Putting Some Punch in Your Prose

I’ve had the unmitigated pleasure of taking an on-line class from New York Times Bestselling author Angela Knight, creator of the Mageverse series, The Time Hunter series, and many other action packed books.

One of the participants, Jane Xie, was very brave, and offered up her 'work in progress' for Angela to rip apart. As I read what Angela had to say, I had the proverbial ‘aha’ moment, and immediately wanted to share how a paragraph went from good, to better, to WOW.

Both Angela and Jane have agreed to let me use their work. Thank you. Here is the original paragraph followed by Angela's comments:
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A low growl came from the darkness. Lana turned back only to see a giant arm reaching out to take a swing at them. Jake was struck in the back with enough impact to send them both to the ground. Jake shifted to the side before landing to avoid her taking his whole weight from the fall but she was still stunned from the force of blow.

Here we have the dreaded passive voice everybody tells you to avoid. "Jack was struck in the back" is passive voice. What that means is ~ you sliced the ACTOR right out of the sentence, like that old government standby, "Mistakes were made." Which is to say, "I'm not saying I made them, but mistakes were made."

Here's how we can recast this paragraph:

A low growl came from the darkness. (Nice frightening detail, BTW) Lana turned as a giant arm swung at them, striking Jack so hard, the impact knocked them both to the ground. Jake twisted to take the brunt of the fall, but she was still stunned.

OK, my version cuts 24 words out of your paragraph, most of it from the sentence that really needed work. "Jake shifted to the side before landing to avoid her taking his whole weight from the fall but she was still stunned from the force of blow." Ummm, baby, no. I know what you're trying to say - he's trying to keep his full weight from hitting her. That's a nice hero thing to do. Which is good. But that sentence is really clunky. Like me rolling down the hall in front of Dorothy's apartment, it goes on way too long.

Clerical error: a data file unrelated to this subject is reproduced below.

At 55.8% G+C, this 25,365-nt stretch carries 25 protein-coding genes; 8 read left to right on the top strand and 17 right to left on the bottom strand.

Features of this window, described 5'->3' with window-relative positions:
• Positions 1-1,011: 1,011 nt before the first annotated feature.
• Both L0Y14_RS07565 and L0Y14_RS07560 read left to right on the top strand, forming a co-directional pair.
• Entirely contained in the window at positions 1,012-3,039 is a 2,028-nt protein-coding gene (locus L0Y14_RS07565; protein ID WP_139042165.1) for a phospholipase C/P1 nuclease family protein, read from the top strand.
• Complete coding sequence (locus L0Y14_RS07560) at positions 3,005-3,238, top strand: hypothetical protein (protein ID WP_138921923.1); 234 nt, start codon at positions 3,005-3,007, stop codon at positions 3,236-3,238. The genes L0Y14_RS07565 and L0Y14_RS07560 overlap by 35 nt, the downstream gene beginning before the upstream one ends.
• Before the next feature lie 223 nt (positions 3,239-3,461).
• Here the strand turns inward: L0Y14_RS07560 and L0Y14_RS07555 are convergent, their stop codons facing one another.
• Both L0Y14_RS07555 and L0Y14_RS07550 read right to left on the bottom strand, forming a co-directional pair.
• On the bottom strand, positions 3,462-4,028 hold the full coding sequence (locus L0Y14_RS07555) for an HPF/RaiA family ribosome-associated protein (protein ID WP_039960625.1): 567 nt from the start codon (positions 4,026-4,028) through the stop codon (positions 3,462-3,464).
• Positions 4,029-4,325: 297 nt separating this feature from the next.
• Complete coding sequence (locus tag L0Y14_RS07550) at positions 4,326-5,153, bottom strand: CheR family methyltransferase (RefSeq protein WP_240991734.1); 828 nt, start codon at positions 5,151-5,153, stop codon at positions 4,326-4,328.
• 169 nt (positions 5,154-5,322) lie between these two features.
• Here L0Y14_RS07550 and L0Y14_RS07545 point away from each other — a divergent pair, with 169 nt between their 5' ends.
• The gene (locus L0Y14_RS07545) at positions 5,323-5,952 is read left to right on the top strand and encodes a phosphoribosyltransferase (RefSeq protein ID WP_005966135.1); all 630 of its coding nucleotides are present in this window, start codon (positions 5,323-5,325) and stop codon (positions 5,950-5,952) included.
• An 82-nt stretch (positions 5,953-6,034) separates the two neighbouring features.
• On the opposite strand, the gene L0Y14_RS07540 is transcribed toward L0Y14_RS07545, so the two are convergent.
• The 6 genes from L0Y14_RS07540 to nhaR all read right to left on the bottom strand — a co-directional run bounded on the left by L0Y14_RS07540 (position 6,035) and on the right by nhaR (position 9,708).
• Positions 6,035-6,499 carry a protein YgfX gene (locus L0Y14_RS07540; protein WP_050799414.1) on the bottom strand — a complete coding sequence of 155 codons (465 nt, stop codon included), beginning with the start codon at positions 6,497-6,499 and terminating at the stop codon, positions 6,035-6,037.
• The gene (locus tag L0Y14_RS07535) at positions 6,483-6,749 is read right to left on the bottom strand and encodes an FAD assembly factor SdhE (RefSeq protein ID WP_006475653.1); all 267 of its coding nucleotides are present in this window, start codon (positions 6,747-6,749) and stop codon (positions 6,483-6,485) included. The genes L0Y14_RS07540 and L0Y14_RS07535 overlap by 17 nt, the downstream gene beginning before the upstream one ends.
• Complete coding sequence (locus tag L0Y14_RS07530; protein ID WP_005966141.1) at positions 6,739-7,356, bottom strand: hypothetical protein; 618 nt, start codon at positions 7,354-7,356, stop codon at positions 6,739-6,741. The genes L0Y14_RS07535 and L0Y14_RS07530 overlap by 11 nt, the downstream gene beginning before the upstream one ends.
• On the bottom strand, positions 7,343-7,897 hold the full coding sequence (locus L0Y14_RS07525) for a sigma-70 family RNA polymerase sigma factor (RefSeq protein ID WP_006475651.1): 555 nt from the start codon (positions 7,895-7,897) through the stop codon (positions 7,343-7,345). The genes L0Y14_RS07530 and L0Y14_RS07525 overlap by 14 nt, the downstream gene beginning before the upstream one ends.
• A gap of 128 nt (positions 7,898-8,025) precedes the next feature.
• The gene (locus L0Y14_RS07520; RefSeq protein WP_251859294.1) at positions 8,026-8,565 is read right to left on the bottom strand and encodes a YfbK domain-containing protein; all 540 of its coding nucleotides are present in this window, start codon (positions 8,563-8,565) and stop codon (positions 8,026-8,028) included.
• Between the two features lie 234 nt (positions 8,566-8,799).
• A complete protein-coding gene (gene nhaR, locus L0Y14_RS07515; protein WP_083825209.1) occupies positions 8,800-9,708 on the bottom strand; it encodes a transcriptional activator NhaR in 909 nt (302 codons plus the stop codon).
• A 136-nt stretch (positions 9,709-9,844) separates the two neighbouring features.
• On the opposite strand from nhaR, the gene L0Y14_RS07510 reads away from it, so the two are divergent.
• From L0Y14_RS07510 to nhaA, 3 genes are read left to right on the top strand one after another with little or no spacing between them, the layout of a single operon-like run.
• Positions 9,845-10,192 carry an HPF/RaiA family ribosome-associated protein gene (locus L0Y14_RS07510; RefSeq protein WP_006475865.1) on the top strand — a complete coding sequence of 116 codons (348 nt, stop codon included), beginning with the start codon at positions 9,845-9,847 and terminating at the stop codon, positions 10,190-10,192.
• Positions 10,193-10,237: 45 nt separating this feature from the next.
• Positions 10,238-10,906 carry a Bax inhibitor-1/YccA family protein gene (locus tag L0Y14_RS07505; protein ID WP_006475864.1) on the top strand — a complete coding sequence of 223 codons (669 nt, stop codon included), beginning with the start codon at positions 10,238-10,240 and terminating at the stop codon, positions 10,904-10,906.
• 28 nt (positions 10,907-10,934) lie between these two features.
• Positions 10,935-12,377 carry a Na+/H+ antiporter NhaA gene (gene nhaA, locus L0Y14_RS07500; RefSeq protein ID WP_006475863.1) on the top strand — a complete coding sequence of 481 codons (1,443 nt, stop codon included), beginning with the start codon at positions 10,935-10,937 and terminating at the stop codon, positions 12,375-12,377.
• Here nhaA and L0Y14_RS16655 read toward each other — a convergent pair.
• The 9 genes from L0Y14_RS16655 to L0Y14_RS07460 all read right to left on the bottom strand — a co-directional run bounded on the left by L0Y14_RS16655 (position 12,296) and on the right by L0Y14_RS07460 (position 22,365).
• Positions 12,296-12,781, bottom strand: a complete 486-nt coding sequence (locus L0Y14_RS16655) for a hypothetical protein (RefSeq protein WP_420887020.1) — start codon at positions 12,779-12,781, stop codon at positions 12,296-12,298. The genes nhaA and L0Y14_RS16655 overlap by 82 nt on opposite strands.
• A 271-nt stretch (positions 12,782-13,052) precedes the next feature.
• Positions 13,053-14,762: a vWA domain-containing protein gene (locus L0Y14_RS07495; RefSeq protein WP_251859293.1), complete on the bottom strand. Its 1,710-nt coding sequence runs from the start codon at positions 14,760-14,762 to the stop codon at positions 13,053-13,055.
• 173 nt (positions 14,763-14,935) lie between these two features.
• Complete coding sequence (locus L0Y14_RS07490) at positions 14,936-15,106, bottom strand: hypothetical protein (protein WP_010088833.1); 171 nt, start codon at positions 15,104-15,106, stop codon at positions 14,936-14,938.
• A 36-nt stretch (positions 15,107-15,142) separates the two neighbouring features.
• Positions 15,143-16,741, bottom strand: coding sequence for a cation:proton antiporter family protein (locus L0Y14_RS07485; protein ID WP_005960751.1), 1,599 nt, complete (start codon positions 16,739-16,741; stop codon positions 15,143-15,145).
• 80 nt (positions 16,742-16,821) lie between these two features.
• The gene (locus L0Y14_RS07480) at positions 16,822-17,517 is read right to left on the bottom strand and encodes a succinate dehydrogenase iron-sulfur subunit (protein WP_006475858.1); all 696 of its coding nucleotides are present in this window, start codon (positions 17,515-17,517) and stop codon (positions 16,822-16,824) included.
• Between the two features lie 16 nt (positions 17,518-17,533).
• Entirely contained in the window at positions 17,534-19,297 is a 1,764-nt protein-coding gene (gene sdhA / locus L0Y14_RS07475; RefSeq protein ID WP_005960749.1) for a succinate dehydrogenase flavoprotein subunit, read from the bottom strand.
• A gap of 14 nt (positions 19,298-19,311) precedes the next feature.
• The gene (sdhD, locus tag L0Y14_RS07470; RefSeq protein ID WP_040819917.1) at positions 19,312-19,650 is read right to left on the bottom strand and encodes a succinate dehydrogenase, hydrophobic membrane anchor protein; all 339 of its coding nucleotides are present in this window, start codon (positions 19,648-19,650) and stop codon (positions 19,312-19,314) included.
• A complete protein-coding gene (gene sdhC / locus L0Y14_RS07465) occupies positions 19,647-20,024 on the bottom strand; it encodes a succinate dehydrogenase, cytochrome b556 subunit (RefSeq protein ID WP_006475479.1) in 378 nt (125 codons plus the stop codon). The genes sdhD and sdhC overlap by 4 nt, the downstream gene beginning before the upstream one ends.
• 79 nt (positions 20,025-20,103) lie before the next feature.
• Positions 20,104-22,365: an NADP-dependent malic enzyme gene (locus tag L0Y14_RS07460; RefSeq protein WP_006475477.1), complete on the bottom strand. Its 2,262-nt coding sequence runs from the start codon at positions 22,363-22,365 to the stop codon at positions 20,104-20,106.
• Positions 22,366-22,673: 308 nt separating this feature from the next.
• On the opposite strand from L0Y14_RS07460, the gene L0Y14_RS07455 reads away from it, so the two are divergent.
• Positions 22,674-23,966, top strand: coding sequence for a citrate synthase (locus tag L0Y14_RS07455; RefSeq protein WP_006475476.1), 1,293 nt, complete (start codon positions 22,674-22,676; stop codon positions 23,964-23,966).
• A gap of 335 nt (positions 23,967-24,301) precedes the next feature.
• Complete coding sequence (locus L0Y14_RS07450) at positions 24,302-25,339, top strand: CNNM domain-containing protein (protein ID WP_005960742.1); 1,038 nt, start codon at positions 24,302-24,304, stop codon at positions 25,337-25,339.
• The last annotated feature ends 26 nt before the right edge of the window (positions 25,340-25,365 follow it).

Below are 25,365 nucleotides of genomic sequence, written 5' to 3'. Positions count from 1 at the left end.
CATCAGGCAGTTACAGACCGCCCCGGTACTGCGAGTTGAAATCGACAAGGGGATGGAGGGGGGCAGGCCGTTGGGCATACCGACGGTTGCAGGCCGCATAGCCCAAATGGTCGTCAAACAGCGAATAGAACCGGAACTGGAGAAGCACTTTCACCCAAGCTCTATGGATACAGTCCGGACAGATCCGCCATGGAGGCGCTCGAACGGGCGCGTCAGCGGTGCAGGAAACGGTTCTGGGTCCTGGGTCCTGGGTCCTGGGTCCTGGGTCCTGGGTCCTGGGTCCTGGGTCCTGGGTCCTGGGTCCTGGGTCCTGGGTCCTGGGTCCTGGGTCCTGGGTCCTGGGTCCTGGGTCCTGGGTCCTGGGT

But really, I don't like my version all that much either. It's shorter, but it's got all the punch of a handful of soggy toilet paper. Eeew. Let's fix it.

A growl rumbled out of the dark, low, vicious, sending a chill running down Lana's spine. She spun. A massive hand smashed out of the shadows, hitting Jack so hard he slammed into her. She saw stars as they hit the ground together, Jake wrapping his body around hers to take the impact.

Better. Note I swapped out some of those low-impact words -- "swung" becomes "smashed," as I replace low-power verbs with stronger ones. But "a chill running down Lana's spine," is SUCH a cliché. So is "she saw stars." But then, the first thing that pops into your mind is always going to be a cliché anyhow. Fixing those is half the rewrite process.

How about:

A growl rumbled from the dark, loud and deep enough to make Lana's bones reverberate. She spun. A massive hand smashed into Jake, catapulting him into her with stunning force. He wrapped his body around hers as they fell, taking the impact on one muscled shoulder.

Nah. Let's kick it up a notch.

A growl rumbled from the dark, deep enough to make Lana’s skull reverberate. She spun. A massive hand smashed into Jake, slamming him against her like a cat batting a pair of mice. As they flew toward the rear wall, he curled protectively around her, taking the impact on one muscled shoulder. The back of her head still rapped the plaster so hard, starbursts blinded her. Stunned, breathless, they hit the floor in a bruised pile.

This is actually LONGER than your version, but that's because it actually adds another impact -- they hit the back wall before they hit the floor, so they actually went airborne. Why? Why NOT? These are supernatural beasties, not some drunk you're fighting in a bar. Make 'em scary. Make it MORE. Give us more detail, ramp it up. We want the action to be that much more vivid. Work in sensory details as you make repeated passes over the sentence to cut some phrases and add sensory impressions.
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That was awesome. Two things, check out Angela's books on her website and watch for author Jane Xie - this book sounds like it's smokin' hot!

5 comments:

  1. Thanks for posting this, Madison! And thanks to Angela Knight and Jane Xie for lending their work from this class. It's nice to see some real physical examples, step by step, to get a better understanding.

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  2. OH my god I love this post! Thank you so much for sharing!!!!

    (new follower!)

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  3. Thanks. All credit goes to Angela and Jane (brave souls)\

    Madison

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  4. I took a class from Angela in January and it was fantastic! And you can all see why. Thanks for posting Madison, and nice blog!

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